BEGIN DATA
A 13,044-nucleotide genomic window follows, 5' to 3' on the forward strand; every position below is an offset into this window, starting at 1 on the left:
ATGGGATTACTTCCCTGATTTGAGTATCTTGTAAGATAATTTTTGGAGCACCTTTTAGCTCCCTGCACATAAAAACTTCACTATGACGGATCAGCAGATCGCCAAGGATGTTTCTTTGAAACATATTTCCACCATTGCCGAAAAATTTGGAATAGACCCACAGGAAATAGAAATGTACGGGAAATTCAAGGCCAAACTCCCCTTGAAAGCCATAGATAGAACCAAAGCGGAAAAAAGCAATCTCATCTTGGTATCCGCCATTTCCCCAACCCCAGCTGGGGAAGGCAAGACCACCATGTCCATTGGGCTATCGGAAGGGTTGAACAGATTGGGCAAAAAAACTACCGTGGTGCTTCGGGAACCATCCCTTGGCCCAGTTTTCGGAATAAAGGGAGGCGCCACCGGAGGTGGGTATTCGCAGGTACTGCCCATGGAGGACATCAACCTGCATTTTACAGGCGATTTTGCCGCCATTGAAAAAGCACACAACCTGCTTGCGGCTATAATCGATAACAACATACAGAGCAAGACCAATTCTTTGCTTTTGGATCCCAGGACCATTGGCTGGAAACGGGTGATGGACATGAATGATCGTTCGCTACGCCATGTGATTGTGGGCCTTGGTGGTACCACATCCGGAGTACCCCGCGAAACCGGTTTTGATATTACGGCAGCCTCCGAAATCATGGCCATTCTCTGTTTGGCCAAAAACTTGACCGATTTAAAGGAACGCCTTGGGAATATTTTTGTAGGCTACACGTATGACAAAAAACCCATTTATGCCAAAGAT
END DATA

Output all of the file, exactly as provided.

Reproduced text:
A 13,044-nucleotide genomic window follows, 5' to 3' on the forward strand; every position below is an offset into this window, starting at 1 on the left:
ATGGGATTACTTCCCTGATTTGAGTATCTTGTAAGATAATTTTTGGAGCACCTTTTAGCTCCCTGCACATAAAAACTTCACTATGACGGATCAGCAGATCGCCAAGGATGTTTCTTTGAAACATATTTCCACCATTGCCGAAAAATTTGGAATAGACCCACAGGAAATAGAAATGTACGGGAAATTCAAGGCCAAACTCCCCTTGAAAGCCATAGATAGAACCAAAGCGGAAAAAAGCAATCTCATCTTGGTATCCGCCATTTCCCCAACCCCAGCTGGGGAAGGCAAGACCACCATGTCCATTGGGCTATCGGAAGGGTTGAACAGATTGGGCAAAAAAACTACCGTGGTGCTTCGGGAACCATCCCTTGGCCCAGTTTTCGGAATAAAGGGAGGCGCCACCGGAGGTGGGTATTCGCAGGTACTGCCCATGGAGGACATCAACCTGCATTTTACAGGCGATTTTGCCGCCATTGAAAAAGCACACAACCTGCTTGCGGCTATAATCGATAACAACATACAGAGCAAGACCAATTCTTTGCTTTTGGATCCCAGGACCATTGGCTGGAAACGGGTGATGGACATGAATGATCGTTCGCTACGCCATGTGATTGTGGGCCTTGGTGGTACCACATCCGGAGTACCCCGCGAAACCGGTTTTGATATTACGGCAGCCTCCGAAATCATGGCCATTCTCTGTTTGGCCAAAAACTTGACCGATTTAAAGGAACGCCTTGGGAATATTTTTGTAGGCTACACGTATGACAAAAAACCCATTTATGCCAAAGAT